Okay. So let me just say that I never thought I’d get into home fermenting. But after reading a little bit of The Art of Fermentation and doing a little bit of internet research, it didn’t sound nearly as daunting as I thought. In fact, making sauerkraut sounded downright simple. And guess what. It is! I really wanted to try it, because try as I might, I cannot find a jar of sauerkraut around that I really like – just cabbage, salt and water with a nice, crisp texture that’s not drowning in brine. And it’s not like sauerkraut is in short supply in Wisconsin either! Trader Joe’s version is close to what I was searching for, but I don’t like the pickles they add to it.
Making my own turned out to be just what I wanted. It ends up way different than the jarred version you buy off the shelf. Those are often limp and stringy with an overpowering vinegar flavor. Homemade versions end up much more crisp, and depending on how long you let it ferment for, the flavor can be as mild or sour as you want (the longer it sits, the more sour it gets). The other good thing about homemade ‘kraut is the probiotics it provides. Any fermented food contains probiotics, those healthy gut bacteria that our body uses for many things, and sauerkraut is no exception. Unlike storebought versions, this type is never heated for the canning process, so those probiotics don’t get killed off.
Making sauerkraut at home is pretty much as hands off as you can get. You do need to do a bit of work to get it started, but it shouldn’t take more than 20 minutes or so. You start with a whole cabbage. Remove the outer leaves and core and thinly slice the cabbage to achieve a shredded texture.
Next comes the salting. Sprinkle the salt over the cabbage and massage it in thoroughly. The cabbage will wilt slightly and begin to lose water. I massaged my cabbage for a good 3-5 minutes or so for this to happen. Notice the subtle difference between the above and below photos?
Next comes storing the cabbage. The only piece of special equipment you need for this job is a large jar. One that’s saved from a previous jar of storebought pickles or ‘kraut will be perfect. Mine was from kimchi. Just make sure it’s really clean, preferably through the dishwasher to make sure there are no other lingering bacteria that will hijack the fermentation process. Really pack that cabbage in there, and pour any accumulated liquid in. Use a couple of the outer leaves to lay over top of the cabbage to hold it in place and use a smaller jar or container to keep it all held down.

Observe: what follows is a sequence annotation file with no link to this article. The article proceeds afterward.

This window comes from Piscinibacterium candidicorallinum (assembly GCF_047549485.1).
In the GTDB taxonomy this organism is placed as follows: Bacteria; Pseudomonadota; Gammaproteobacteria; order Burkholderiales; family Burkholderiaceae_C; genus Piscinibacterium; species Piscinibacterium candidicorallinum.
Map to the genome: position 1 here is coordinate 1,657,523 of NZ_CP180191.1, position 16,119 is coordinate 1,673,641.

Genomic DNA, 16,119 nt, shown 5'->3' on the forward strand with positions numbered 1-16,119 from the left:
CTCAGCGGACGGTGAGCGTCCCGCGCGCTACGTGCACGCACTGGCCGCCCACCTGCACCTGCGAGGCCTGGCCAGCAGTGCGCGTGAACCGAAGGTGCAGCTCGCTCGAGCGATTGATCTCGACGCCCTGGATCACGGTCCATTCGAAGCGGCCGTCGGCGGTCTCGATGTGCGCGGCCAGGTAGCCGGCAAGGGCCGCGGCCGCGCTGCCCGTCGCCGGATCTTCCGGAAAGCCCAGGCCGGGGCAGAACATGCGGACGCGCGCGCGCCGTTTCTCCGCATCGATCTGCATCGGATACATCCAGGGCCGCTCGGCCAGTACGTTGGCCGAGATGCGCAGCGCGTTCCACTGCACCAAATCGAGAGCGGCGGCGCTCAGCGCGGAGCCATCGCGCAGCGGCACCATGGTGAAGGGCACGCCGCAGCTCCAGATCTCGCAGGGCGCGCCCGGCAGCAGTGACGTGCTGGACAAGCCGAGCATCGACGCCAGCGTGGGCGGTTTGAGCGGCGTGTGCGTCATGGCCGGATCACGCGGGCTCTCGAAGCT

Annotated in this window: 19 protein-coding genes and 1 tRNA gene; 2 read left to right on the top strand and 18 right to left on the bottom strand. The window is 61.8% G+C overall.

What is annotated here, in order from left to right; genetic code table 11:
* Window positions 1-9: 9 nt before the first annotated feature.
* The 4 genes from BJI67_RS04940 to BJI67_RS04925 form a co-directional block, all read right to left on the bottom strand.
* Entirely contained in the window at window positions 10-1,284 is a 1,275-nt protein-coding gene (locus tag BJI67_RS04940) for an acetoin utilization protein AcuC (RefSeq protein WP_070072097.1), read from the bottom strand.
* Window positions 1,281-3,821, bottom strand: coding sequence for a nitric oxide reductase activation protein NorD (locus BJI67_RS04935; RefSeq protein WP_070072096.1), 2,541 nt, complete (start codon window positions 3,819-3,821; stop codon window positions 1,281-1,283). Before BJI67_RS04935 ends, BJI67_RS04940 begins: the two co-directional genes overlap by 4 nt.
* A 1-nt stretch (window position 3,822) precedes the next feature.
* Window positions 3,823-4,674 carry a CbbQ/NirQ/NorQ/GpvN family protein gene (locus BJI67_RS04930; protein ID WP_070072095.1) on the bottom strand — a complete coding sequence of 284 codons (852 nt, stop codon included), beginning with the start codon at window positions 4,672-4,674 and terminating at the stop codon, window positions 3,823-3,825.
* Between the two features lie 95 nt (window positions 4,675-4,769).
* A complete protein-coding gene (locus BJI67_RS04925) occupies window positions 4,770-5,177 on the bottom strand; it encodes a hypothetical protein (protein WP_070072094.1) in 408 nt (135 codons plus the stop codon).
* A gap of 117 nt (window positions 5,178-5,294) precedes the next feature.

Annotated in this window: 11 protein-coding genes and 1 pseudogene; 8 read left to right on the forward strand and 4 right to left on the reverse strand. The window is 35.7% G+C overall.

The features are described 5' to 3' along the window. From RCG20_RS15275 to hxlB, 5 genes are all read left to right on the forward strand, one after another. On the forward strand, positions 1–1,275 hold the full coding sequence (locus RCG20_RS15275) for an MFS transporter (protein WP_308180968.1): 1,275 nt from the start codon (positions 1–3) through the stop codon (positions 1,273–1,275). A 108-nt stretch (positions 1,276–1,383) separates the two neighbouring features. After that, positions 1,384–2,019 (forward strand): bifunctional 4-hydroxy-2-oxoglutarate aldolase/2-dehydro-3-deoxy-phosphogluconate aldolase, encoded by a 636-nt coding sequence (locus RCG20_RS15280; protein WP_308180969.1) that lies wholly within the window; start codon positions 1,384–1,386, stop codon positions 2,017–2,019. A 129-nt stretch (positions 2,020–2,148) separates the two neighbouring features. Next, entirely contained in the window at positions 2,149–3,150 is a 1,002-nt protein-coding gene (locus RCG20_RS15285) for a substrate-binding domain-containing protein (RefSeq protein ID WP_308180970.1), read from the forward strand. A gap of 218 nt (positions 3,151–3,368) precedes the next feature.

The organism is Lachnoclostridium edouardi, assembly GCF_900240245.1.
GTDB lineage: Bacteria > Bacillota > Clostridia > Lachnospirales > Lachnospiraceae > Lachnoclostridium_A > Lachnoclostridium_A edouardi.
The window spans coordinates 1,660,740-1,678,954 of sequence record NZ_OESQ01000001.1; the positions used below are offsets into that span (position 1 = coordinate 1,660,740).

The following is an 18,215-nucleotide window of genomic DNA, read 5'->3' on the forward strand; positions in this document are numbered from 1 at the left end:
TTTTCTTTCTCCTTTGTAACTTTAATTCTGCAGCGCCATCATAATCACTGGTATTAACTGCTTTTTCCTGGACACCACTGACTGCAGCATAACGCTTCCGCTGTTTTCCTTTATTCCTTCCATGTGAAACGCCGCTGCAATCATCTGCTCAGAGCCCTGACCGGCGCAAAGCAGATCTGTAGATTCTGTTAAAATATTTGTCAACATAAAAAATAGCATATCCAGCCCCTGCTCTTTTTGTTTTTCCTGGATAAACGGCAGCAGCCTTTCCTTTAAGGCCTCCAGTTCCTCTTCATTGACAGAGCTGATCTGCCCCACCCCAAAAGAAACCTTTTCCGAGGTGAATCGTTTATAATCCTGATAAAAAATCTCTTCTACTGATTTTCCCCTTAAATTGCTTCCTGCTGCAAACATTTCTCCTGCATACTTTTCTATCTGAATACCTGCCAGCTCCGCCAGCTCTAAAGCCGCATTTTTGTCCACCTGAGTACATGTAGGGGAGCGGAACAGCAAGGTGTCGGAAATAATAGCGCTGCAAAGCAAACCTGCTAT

After a day, check the liquid level and if it’s not completely covered, add some more saltwater to submerge the cabbage. Now you wait. Sure you need to keep pressing it down once or twice a day, but the real work is over…
Until tasting time. You will notice that the cabbage will soon begin to lose it’s green color and start to turn yellowish to whitish. Start tasting after 3 days. At this time it will probably have a very mild sour flavor, but the fermentation may go more quickly if your kitchen is warm. It could take up to 10 days to get a real sour flavor. The good news is you can stop the fermentation at any point when the sauerkraut tastes good to you. When you decide it’s done, remove the weight and outer leaves and put the lid on the jar. Store it in the fridge for up to 2 months.
Now that I know the basics of sauerkraut making, there are so many variations I want to try – purple cabbage – will it stay bright purple? Layered purple and green cabbage – will the colors stay in their layers, or will the whole thing turn pink? But #1 is making whole sour cabbage leaves for making Ukrainian sour cabbage rolls. Will it work? Who knows, but at well under $1 for a head of cabbage, there’s not much to lose!
- 1 medium cabbage
- 1 1/2 Tbsp kosher salt
Remove outer leaves from cabbage, saving one or two. Cut cabbage in quarters and remove the core from each quarter. Thinly slice cabbage so that it is shredded. Place into a large bowl.
Sprinkle salt evenly over cabbage. Thoroughly toss the salt into the cabbage and massage it in until the cabbage begins to wilt and starts losing water.
Firmly pack the cabbage into a large jar using your hands or a spoon. Pour in any liquid that has formed. Place the reserved cabbage leave(s) on the top of the shredded cabbage to prevent any from floating up. Place a weight (a small jar or glass container, filled with rocks or other weights if needed) on top to keep the cabbage weighed down into the liquid. Cover jar with a clean cloth, paper towel or coffee filter secured with a rubber band or twine to prevent any dust or bugs from entering. Let the jar sit at room temperature, away from direct sunlight.
For the first 24 hours, press the cabbage down into any liquid every few hours (don't worry about this overnight). After 24 hours has passed, check the level of liquid. If the cabbage is not completely submerged (it likely will not be), dissolve 1 tsp kosher salt into 1 cup water and pour enough in to cover the cabbage.
After the first 24 hours, continue to press the cabbage into the liquid to keep it submerged a couple of times a day. Foam forming on top of the cabbage is normal, and does not need to be skimmed. If any mold forms, remove it, and the top layer of cabbage immediately.
After 3 days has passed, taste the sauerkraut. From this point on, taste it once to twice a day to determine when it is done. "Doneness" will depend on your taste (the longer it sits, the more sour it will become) as well as the temperature of the room. It may take up to 10 days to be fully fermented.
Once you have determined that your sauerkraut is done, remove the weight and outer cabbage leaves and place the lid on the jar and store in the fridge. It can safely be stored in the refrigerator for up to 2 months.